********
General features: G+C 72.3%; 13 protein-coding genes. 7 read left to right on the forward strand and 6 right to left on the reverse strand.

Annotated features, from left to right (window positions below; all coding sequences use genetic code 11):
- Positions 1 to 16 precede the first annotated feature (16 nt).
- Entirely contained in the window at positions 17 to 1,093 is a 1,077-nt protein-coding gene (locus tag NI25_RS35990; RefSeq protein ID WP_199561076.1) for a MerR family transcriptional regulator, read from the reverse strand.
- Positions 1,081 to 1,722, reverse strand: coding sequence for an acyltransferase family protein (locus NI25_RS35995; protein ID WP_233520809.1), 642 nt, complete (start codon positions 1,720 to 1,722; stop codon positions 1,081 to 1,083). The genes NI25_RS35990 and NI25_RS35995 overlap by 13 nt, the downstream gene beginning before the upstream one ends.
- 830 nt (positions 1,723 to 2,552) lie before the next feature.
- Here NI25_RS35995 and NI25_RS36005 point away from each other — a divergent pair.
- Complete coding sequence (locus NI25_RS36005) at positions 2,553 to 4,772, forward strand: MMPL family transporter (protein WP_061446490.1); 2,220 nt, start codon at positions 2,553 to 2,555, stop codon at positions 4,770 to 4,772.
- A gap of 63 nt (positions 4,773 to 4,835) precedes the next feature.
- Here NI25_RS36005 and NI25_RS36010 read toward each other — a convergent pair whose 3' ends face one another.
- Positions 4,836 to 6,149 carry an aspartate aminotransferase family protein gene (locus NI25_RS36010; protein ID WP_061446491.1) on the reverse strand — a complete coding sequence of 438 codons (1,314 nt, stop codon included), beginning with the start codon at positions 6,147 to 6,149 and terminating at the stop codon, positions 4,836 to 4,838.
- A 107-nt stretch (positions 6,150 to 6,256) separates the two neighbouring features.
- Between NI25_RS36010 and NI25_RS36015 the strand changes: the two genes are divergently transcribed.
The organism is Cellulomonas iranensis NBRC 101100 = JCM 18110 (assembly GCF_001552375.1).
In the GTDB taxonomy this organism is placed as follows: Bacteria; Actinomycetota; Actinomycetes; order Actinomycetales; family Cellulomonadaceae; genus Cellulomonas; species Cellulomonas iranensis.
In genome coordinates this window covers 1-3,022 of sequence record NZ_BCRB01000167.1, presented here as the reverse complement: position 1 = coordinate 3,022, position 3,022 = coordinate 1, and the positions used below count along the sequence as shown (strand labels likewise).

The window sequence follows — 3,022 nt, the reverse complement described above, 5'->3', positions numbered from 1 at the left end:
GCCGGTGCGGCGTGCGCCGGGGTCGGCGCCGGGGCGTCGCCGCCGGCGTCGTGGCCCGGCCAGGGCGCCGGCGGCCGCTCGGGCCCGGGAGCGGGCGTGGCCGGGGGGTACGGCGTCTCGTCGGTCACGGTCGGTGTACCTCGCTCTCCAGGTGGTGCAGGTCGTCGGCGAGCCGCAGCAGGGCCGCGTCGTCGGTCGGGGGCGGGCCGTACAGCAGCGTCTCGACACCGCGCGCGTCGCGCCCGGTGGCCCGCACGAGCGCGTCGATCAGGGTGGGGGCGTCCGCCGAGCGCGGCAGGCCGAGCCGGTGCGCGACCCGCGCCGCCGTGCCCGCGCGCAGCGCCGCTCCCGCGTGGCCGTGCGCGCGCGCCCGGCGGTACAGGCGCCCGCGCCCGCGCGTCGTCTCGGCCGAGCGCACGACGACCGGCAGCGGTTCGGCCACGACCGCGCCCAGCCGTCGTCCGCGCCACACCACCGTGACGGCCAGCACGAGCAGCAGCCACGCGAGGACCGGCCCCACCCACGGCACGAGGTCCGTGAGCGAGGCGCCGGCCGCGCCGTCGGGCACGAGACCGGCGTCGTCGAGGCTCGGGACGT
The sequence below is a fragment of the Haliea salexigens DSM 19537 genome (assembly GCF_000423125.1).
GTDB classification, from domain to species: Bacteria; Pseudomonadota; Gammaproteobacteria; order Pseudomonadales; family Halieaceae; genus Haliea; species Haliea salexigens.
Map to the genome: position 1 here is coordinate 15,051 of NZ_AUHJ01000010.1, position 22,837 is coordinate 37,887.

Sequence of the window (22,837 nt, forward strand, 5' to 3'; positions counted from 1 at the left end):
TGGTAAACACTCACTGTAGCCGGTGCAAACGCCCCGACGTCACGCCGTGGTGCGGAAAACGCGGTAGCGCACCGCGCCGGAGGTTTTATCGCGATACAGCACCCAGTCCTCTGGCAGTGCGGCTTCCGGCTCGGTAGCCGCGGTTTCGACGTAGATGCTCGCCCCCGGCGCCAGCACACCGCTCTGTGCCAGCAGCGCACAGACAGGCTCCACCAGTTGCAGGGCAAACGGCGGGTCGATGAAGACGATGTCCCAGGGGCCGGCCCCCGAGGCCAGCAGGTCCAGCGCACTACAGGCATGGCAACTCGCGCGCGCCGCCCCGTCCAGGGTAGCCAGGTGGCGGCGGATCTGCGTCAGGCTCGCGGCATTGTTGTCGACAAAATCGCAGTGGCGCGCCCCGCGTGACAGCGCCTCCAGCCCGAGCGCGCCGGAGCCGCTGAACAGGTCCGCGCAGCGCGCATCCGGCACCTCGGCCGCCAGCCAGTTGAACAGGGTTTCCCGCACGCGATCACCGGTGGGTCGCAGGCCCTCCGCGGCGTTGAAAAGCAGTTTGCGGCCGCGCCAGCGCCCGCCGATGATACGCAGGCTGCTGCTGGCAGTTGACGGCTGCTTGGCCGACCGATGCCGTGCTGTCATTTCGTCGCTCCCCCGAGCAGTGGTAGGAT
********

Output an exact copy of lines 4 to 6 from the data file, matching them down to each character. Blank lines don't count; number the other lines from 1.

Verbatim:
- Entirely contained in the window at positions 17 to 1,093 is a 1,077-nt protein-coding gene (locus tag NI25_RS35990; RefSeq protein ID WP_199561076.1) for a MerR family transcriptional regulator, read from the reverse strand.
- Positions 1,081 to 1,722, reverse strand: coding sequence for an acyltransferase family protein (locus NI25_RS35995; protein ID WP_233520809.1), 642 nt, complete (start codon positions 1,720 to 1,722; stop codon positions 1,081 to 1,083). The genes NI25_RS35990 and NI25_RS35995 overlap by 13 nt, the downstream gene beginning before the upstream one ends.
- 830 nt (positions 1,723 to 2,552) lie before the next feature.